Introduction: Regeneration of the pulp-dentin complex is the penultimate goal of regenerative endodontic procedures (REPs). Histological outcomes have demonstrated reparative tissue formation in human teeth extracted post-REPs. However, lack of accurate characterization has precluded identification of the true nature of tissues formed post-REP. Methods: Here, we present 2 case reports of tooth #29 and #9 treated with REPs and demonstrate their clinical, radiographic, and histological outcomes. Results: Clinical outcomes revealed healing of apical periodontitis in both teeth and re-establishment of vitality responses in tooth #29. Moreover, radiographic assessments using 2D and 3D-volumetric analyses demonstrate considerable increase in root development for both teeth. Further, histological outcomes evaluated using Hematoxylin and Eosin and immunohistochemical staining demonstrates presence of vascular and lymphatic structures as well as immune cell markers indicative of regeneration of an immunocompetent pulp. Lastly, examination of hard tissue deposition shows dentin-like tissue in parts of tooth #29 demonstrating for the first time, regeneration of a pulp-dentin complex post-REP. Conclusions: Collectively, this is the first study demonstrating recapitulation of several tissues commonly found as part of a pulp-dentin complex in teeth treated with REPs.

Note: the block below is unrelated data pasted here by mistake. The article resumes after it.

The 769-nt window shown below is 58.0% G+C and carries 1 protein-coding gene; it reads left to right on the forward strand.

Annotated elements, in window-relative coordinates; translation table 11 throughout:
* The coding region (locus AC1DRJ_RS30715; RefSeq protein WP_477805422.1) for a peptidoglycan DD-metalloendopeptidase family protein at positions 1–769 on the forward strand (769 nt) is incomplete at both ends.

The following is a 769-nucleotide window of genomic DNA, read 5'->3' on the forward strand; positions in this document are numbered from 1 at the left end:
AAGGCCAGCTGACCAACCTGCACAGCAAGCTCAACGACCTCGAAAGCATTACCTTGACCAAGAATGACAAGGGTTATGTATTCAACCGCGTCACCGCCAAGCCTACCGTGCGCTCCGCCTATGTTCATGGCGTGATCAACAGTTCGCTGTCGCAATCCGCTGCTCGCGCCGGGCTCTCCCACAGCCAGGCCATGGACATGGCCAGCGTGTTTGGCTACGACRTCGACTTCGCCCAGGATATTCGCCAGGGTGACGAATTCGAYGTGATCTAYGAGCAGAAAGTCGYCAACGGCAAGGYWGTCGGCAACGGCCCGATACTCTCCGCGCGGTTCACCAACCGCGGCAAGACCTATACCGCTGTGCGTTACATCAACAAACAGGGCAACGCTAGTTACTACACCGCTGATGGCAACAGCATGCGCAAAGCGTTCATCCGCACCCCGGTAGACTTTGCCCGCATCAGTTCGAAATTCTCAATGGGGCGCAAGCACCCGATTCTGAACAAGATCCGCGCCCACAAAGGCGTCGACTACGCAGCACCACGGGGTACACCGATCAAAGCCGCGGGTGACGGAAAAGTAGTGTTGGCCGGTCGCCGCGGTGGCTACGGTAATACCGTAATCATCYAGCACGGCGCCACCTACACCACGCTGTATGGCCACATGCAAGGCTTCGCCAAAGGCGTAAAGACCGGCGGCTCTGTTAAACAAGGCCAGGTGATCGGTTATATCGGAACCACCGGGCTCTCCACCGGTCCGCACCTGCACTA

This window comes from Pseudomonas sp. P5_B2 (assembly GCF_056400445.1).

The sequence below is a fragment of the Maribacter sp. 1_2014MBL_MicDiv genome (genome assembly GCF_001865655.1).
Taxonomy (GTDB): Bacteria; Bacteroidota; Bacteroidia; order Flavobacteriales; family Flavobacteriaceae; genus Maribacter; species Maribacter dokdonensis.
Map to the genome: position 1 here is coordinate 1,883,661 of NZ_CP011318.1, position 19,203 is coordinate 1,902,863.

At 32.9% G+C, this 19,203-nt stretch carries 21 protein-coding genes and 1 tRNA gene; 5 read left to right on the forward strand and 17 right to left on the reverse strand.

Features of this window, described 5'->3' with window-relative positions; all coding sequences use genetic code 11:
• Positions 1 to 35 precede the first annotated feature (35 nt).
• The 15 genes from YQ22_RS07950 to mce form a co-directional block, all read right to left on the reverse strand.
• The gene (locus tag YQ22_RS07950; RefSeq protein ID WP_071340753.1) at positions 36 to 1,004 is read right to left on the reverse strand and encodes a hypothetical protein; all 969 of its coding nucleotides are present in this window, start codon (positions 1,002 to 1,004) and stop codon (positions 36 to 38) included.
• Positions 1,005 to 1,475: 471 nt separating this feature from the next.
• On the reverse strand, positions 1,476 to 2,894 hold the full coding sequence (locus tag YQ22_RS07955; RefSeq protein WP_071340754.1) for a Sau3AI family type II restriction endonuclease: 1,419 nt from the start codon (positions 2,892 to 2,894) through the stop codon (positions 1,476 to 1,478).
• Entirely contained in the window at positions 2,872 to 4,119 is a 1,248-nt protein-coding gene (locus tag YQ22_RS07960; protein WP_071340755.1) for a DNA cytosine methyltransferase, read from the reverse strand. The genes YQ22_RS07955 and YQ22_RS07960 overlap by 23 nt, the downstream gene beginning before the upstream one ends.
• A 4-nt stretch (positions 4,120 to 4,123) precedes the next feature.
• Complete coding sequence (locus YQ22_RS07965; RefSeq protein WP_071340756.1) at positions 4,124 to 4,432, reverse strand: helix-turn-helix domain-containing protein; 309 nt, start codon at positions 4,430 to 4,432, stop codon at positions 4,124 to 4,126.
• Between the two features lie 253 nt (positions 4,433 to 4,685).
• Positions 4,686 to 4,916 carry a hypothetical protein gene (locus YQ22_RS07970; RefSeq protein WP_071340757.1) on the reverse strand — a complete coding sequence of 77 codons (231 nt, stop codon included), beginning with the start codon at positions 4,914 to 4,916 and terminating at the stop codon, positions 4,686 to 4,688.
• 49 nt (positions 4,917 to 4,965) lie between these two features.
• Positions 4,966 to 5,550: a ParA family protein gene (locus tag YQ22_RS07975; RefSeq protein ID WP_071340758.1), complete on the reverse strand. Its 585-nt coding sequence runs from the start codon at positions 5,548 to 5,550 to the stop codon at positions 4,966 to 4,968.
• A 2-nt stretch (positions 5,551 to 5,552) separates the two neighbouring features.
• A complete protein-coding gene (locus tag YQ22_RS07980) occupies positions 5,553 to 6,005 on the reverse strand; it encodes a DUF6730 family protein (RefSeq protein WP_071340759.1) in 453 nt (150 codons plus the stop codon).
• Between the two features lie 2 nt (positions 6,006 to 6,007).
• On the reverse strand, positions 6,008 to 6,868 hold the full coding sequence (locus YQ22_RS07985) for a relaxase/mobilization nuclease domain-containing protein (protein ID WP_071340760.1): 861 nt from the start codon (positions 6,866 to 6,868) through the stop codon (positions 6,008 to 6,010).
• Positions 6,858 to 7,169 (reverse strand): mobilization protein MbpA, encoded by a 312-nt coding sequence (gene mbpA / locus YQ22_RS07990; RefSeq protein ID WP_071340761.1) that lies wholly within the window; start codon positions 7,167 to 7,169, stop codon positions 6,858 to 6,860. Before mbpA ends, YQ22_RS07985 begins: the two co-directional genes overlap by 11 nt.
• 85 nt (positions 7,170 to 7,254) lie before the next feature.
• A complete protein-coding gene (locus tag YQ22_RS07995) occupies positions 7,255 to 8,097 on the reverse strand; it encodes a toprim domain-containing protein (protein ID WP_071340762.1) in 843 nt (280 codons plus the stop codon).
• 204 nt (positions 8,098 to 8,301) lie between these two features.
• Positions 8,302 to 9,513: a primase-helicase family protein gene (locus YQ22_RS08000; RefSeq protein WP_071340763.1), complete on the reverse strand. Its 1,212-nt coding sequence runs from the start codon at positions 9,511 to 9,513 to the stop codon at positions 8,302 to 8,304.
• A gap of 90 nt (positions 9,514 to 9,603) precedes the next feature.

- Dentin formation
- nerve regeneration
- regenerative endodontic procedures
- stem cells
ASJC Scopus subject areas